There’s never been a more critical time to teach children to appreciate, understand, and celebrate diversity. And yet, the vast majority of kids’ books feature Caucasian characters who don’t begin to reflect the world we live in. Buying a children’s book whose protagonists are people of color won’t fix systemic racism, police brutality, or racial injustice, but having open, candid discussions with children about skin color, framed around shared stories, can help you raise kids who are more socially conscious and race-aware. Here are a few standout books to help you do it.
Kids as young as 2 will love this classic, whose protagonist is a loving kid who happens to be black. A children's book with a person of color (and her bear) at the center was even rarer at the time of its publication, in 1968, than it is today.
Kids will like the playful language in this picture book that celebrates skin's various quirks and shades. The characters are people of all races, skin tones, and family structures.
On Sundays CJ’s grandma takes him on the bus to visit a soup kitchen on Market Street. It’s not his favorite thing to do, but he starts to appreciate people from all walks of life — from his Nana’s blind friend to a guitar busker to the bus driver. Preschoolers will appreciate this one.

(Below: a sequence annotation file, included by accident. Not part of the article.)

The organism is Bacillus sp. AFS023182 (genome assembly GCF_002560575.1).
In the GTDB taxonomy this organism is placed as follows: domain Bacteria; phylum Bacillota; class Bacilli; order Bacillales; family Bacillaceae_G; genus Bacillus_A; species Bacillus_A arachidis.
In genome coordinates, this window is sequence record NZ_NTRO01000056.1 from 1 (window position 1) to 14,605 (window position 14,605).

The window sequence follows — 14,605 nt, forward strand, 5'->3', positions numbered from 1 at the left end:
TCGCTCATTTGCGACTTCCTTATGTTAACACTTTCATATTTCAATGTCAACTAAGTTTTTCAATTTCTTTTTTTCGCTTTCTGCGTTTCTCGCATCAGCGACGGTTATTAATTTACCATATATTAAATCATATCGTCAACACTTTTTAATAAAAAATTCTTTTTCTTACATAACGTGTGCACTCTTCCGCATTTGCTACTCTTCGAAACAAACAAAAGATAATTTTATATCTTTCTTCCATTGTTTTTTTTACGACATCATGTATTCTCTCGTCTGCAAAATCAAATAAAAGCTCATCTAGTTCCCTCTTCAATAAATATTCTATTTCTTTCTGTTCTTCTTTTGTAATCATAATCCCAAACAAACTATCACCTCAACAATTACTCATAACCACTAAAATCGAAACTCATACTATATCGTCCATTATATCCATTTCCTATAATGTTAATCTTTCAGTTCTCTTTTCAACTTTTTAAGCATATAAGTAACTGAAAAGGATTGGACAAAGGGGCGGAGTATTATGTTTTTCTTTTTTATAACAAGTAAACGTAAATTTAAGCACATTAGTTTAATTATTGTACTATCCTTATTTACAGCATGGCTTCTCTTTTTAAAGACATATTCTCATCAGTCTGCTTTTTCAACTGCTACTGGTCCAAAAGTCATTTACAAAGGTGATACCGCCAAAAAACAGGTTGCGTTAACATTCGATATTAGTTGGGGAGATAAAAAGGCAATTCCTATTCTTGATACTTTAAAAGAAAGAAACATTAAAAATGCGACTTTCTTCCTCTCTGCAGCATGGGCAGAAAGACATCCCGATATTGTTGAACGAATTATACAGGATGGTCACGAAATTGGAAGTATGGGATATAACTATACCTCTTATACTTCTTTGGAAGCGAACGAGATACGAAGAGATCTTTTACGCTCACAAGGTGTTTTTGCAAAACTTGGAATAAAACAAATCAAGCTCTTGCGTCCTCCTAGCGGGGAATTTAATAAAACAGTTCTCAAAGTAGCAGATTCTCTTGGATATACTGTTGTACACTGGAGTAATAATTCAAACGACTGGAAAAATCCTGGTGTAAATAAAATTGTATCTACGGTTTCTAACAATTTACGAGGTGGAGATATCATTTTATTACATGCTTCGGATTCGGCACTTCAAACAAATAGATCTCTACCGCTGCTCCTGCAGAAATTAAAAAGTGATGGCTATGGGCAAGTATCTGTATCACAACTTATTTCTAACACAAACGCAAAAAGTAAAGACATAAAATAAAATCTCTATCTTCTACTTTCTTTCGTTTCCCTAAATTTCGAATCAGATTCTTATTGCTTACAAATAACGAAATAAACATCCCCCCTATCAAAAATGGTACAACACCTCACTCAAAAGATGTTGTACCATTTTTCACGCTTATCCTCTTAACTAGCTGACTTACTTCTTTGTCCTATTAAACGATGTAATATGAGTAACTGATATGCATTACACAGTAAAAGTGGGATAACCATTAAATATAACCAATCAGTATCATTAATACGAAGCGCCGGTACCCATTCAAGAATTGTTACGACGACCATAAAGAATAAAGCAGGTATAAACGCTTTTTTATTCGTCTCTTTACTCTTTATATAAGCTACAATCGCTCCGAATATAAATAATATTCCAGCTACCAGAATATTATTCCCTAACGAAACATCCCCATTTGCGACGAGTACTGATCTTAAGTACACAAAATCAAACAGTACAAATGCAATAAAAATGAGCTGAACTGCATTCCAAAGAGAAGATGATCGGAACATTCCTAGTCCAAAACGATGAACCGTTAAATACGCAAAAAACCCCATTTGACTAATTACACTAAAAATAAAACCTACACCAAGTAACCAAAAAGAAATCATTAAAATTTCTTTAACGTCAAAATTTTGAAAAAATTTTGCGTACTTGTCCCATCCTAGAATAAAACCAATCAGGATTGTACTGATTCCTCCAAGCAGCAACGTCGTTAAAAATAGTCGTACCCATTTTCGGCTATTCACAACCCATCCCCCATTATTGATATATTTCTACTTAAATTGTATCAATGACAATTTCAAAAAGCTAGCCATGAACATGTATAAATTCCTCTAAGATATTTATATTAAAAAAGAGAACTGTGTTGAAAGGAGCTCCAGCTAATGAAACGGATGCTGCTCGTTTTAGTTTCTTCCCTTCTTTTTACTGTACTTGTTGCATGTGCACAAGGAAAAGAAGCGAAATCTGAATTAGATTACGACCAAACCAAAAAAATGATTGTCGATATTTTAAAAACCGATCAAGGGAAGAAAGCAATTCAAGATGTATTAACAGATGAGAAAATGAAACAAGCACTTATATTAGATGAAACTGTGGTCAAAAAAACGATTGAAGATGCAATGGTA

A lovely book about conquering your fears, for kids 4 and up, this one is about a young boy who overcomes his trepidation about jumping off a diving board.
Oscar winner Lupita Nyong’o's beautiful book teaches kids 4 and up to appreciate the color of their skin, no matter what it is, by telling the story of one young girl who struggles with being darker than the rest of her family.
Elliot lives in America, and Kailash lives in India; the boys look different, and their skin is different colors. But they both love climbing trees and playing with their pets, teaching preschoolers that our differences are superficial.
Gabrielle Union's lively book celebrates family in all its unique and different forms, by telling the story of her own daughter, Kaavia. It's for readers 4 and up.
Aimed at kindergarten-aged children, this uplifting book tells the story of Rocket, who dreams of being an astronaut, and thanks to her enthusiasm, gets her brother and neighbors excited about seeing a comet.
A fantastic way to teach kindergarten-aged children about notable women of color, this book celebrates the achievements of Sojourner Truth, pilot Bessie Coleman, chemist Alice Ball, politician Shirley Chisholm, mathematician Katherine Johnson, poet Maya Angelou, and filmmaker Julie Dash.
First-graders will dig this story of brilliant mathematician Katherine Johnson, who worked for NASA during the space race and made sure Apollo 13 made it home safely.
First-graders learn about one of the heroes of the civil rights movement through this picture-book biography, which incorporates his timeless words and speeches.
A gorgeous book for second-graders, this one tells the story of Henry, a slave who doesn't know how old he is. So one day he mails himself to freedom and celebrates his birthday: his first day as a free human being.
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